Monocentric Analysis of the Effectiveness and Financial Consequences of the Use of Lenograstim versus Filgrastim for Mobilization of Peripheral Blood Progenitor Cells in Patients with Lymphoma and Myeloma Receiving Chemotherapy and Autologous Stem Cell Transplantation
Received 22 July 2019
Accepted for publication 9 March 2020
Published 2 April 2020 Volume 2020:11 Pages 123—130
Checked for plagiarism Yes
Review by Single-blind
Peer reviewer comments 2
Editor who approved publication: Dr Martin H Bluth
Umberto Restelli,1,2 Davide Croce,1,2 Erminio Bonizzoni,3 Mario Marzanatti,3 Angelo Andreini,4 Marco Sorio,4 Cristina Tecchio,4 Erika Barison,4 Fabio Benedetti4
1School of Public Health, Faculty of Health Sciences, University of Witwatersrand, Johannesburg, South Africa; 2Center for Health Economics, Social and Health Care Management, LIUC Università Cattaneo, Castellanza, VA, Italy; 3Section of Medical Statistics and Biometry “GA Maccacaro”, Department of Clinica Science and Community, University of Milan, Milan, Italy; 4Bone Marrow Transplant Unit- Hematology, University of Verona, Verona, Italy
Correspondence: Fabio Benedetti
Bone Marrow Transplant Unit- Hematology, University of Verona, Piazza L.A. Scuro, 10, Verona 37134, Italy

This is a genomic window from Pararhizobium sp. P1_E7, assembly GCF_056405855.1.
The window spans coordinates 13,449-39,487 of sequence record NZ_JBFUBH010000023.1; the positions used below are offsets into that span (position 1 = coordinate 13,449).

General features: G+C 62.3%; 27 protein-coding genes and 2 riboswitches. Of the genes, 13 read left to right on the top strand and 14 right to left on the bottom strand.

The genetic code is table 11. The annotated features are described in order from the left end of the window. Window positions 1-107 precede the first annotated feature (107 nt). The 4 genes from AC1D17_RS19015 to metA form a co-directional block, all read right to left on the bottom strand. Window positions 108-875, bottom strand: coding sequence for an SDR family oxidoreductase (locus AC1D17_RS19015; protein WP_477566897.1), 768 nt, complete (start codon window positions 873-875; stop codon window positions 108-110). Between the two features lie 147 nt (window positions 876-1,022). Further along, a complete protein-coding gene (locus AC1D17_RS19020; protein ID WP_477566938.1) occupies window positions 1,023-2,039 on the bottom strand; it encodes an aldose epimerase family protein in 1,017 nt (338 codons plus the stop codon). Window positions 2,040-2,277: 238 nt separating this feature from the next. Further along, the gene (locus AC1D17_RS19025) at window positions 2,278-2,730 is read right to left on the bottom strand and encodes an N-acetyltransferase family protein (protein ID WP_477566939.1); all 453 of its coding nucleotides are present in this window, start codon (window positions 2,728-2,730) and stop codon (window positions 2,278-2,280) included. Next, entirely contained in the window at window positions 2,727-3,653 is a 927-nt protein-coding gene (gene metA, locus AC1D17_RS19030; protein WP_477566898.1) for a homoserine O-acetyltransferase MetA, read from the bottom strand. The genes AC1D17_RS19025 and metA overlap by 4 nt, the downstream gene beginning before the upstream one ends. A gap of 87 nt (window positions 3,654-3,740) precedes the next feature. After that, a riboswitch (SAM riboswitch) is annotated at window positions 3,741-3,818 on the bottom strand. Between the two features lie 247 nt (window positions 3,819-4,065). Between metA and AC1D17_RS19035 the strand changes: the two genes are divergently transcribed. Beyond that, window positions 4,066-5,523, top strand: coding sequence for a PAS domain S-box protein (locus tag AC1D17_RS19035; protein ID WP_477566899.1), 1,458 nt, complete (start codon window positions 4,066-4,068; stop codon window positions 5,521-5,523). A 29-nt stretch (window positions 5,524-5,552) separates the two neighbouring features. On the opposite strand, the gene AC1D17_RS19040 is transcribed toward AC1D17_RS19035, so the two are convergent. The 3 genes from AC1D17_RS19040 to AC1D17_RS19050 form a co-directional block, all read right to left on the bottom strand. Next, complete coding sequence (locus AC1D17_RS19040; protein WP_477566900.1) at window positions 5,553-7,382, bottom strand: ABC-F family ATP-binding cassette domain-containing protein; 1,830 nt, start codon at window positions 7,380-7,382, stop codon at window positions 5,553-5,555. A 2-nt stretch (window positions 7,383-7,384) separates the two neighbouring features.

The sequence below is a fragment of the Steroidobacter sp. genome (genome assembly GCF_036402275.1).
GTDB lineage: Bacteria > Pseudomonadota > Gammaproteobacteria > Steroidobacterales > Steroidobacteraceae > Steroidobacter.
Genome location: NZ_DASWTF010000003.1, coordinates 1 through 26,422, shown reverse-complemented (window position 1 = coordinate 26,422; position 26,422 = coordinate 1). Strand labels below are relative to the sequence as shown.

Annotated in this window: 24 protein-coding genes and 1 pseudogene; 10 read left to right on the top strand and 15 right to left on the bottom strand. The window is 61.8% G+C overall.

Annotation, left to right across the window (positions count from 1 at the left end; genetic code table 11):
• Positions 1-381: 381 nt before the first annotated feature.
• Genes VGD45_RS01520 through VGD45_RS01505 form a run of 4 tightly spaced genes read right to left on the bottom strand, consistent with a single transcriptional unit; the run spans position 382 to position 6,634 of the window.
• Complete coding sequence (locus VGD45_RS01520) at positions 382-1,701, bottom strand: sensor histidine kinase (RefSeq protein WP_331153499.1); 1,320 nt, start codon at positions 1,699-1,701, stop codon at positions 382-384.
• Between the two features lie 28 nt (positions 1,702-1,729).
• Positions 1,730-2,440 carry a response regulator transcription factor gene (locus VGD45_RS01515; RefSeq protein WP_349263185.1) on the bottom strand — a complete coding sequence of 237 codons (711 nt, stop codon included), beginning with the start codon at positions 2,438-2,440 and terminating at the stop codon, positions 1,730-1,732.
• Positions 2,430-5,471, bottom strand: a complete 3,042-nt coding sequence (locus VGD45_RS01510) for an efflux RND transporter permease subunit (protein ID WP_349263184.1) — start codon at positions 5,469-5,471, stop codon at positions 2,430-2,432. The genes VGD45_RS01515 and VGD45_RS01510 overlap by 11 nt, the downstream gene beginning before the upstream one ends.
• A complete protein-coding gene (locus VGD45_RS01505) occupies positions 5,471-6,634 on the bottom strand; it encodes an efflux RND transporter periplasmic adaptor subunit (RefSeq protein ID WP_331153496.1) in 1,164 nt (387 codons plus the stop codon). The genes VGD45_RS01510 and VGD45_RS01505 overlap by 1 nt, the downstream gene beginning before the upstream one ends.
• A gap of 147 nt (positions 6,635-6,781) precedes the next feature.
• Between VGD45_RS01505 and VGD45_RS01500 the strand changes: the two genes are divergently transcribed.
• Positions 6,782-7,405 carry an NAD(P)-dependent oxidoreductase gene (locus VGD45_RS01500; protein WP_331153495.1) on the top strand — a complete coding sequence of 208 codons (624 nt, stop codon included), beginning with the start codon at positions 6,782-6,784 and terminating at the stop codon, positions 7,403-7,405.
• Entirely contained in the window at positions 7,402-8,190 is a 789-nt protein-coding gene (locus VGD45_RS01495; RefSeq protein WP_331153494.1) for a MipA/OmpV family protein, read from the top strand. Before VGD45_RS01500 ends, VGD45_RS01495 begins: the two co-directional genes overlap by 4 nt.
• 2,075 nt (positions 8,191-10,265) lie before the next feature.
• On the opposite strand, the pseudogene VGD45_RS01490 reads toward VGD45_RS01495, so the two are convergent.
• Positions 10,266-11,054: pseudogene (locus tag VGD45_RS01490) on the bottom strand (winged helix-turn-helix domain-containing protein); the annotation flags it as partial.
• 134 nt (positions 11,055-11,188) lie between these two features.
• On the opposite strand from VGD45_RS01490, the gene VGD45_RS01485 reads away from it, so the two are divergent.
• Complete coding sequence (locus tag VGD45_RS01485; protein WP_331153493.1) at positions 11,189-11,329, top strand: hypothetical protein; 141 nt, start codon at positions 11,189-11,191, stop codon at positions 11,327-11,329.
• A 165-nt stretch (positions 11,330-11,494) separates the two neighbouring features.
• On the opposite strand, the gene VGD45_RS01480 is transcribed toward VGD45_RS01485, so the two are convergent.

Tel + 39 45 812 4647
Fax + 39 45 8027488
Purpose: Granulocyte-colony stimulating factors (G-CSFs) are widely used to mobilize CD34+ stem cells and to support the engraftment after hematopoietic stem cell transplantation (HSCT). A budget impact analysis and an incremental cost-effectiveness study of two G-CSFs (Lenograstim and Filgrastim biosimilar), considering engraftment, number of hospitalization days and number of G-CSF vials administered were performed.
Patients and Methods: Between 2009 and 2016, 248 patients undergoing autologous HSCT have been evaluated and divided into three groups (100 Leno-Leno, 93 Leno-Fil, 55 Fil-Fil) according to the type of G-CSF used for hematopoietic stem cell mobilization and hematopoietic stem cell recovery after transplant.
Results: The following statistically significant differences have been observed between Leno-Leno, Leno-Fil, Fil-Fil groups: a higher number of harvested CD34+ cells (10.56 vs 8.00 vs 7.20; p=0.0003) and a lower number of G-CSF vials (8 vs 8 vs 9; p=0.00020) used for full bone marrow recovery favoring Lenograstim. No statistically significant differences were found regarding the number of G-CSF vials used for mobilization, apheresis number and CD34+ cell peak. The post-transplant hematological recovery was faster in Lenograstim group than Filgrastim group: median time to neutrophil count engraftment (> 500/mmc) was 12 vs 13 days; median time for platelets recovery (> 20.000/mmc) was 12 vs 15 days (p=0.0001). The use of Lenograstim achieved cost savings of € 566/patient over Filgrastim biosimilar, related to a decreased number of days of hospitalization (16 vs 17 days; p=0.00012), a lower overall incidence of adverse events, laboratory tests, transfusions for platelet recovery following discharge.
Conclusion: In our experience, Lenograstim outperforms Filgrastim in terms of effectiveness and lower cost. This study shows a clinical superiority of Lenograstim over Filgrastim suggesting a potential cost savings favoring Lenograstim.
Keywords: lenograstim, filgrastim, mobilization, cost-effectiveness, G-CSF, HSCT
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